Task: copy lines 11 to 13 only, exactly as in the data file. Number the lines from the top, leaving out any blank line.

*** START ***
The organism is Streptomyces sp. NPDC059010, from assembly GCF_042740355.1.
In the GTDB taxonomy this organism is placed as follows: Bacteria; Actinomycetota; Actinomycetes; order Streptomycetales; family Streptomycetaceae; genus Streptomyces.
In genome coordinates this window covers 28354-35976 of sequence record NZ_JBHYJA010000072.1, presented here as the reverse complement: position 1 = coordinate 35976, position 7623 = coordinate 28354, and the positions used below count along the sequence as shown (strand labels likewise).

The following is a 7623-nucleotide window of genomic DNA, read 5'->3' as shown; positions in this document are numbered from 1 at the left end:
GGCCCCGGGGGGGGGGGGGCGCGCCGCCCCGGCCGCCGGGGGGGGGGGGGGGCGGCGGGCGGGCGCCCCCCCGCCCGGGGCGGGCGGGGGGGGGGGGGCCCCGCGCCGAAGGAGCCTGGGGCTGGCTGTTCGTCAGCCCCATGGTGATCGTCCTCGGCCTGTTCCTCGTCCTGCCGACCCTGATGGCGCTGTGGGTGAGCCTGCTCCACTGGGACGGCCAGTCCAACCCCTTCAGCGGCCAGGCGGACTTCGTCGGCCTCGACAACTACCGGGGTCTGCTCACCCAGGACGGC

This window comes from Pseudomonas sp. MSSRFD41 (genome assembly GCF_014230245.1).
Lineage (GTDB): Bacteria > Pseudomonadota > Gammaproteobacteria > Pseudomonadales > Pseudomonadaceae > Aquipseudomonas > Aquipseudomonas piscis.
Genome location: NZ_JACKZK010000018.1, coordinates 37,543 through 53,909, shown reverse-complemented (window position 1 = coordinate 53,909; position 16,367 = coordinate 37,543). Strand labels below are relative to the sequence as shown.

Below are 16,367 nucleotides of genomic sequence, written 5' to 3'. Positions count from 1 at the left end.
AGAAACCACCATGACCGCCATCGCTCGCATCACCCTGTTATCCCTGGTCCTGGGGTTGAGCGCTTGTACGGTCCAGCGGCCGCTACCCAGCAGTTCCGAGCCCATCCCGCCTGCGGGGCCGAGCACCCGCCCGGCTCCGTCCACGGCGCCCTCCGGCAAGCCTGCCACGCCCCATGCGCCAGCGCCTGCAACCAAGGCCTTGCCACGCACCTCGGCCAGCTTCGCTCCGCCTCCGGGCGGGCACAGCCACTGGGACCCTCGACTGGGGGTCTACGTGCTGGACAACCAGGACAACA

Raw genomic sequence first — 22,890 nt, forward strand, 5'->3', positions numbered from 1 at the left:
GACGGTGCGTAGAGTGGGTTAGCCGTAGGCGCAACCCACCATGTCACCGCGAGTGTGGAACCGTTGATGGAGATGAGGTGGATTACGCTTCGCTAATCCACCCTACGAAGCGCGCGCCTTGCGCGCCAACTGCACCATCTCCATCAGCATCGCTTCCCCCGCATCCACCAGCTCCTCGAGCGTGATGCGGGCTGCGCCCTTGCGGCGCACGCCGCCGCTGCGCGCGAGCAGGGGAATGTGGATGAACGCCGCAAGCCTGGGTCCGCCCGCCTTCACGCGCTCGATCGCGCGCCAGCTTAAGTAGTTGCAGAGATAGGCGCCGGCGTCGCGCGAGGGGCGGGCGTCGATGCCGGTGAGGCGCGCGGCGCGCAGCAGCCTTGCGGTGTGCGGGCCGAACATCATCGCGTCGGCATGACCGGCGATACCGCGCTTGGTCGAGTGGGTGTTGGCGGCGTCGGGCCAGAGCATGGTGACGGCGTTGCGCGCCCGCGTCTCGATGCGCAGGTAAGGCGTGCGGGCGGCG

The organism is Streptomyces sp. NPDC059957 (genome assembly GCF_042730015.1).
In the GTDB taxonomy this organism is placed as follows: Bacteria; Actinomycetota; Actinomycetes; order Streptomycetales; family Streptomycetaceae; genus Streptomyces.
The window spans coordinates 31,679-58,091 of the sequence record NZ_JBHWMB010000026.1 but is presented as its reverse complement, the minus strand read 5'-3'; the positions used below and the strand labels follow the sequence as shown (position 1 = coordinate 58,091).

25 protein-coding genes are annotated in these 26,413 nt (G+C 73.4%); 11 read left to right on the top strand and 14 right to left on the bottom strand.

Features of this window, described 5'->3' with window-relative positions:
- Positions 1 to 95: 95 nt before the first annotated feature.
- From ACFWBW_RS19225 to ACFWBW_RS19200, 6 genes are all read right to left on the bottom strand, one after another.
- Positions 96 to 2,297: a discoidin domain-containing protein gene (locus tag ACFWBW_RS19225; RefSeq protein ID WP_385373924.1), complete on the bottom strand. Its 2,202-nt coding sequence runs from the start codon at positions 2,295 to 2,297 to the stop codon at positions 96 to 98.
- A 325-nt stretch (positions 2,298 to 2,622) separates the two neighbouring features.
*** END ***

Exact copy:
Raw genomic sequence first — 22,890 nt, forward strand, 5'->3', positions numbered from 1 at the left:
GACGGTGCGTAGAGTGGGTTAGCCGTAGGCGCAACCCACCATGTCACCGCGAGTGTGGAACCGTTGATGGAGATGAGGTGGATTACGCTTCGCTAATCCACCCTACGAAGCGCGCGCCTTGCGCGCCAACTGCACCATCTCCATCAGCATCGCTTCCCCCGCATCCACCAGCTCCTCGAGCGTGATGCGGGCTGCGCCCTTGCGGCGCACGCCGCCGCTGCGCGCGAGCAGGGGAATGTGGATGAACGCCGCAAGCCTGGGTCCGCCCGCCTTCACGCGCTCGATCGCGCGCCAGCTTAAGTAGTTGCAGAGATAGGCGCCGGCGTCGCGCGAGGGGCGGGCGTCGATGCCGGTGAGGCGCGCGGCGCGCAGCAGCCTTGCGGTGTGCGGGCCGAACATCATCGCGTCGGCATGACCGGCGATACCGCGCTTGGTCGAGTGGGTGTTGGCGGCGTCGGGCCAGAGCATGGTGACGGCGTTGCGCGCCCGCGTCTCGATGCGCAGGTAAGGCGTGCGGGCGGCG

The organism is Streptomyces sp. NPDC059957 (genome assembly GCF_042730015.1).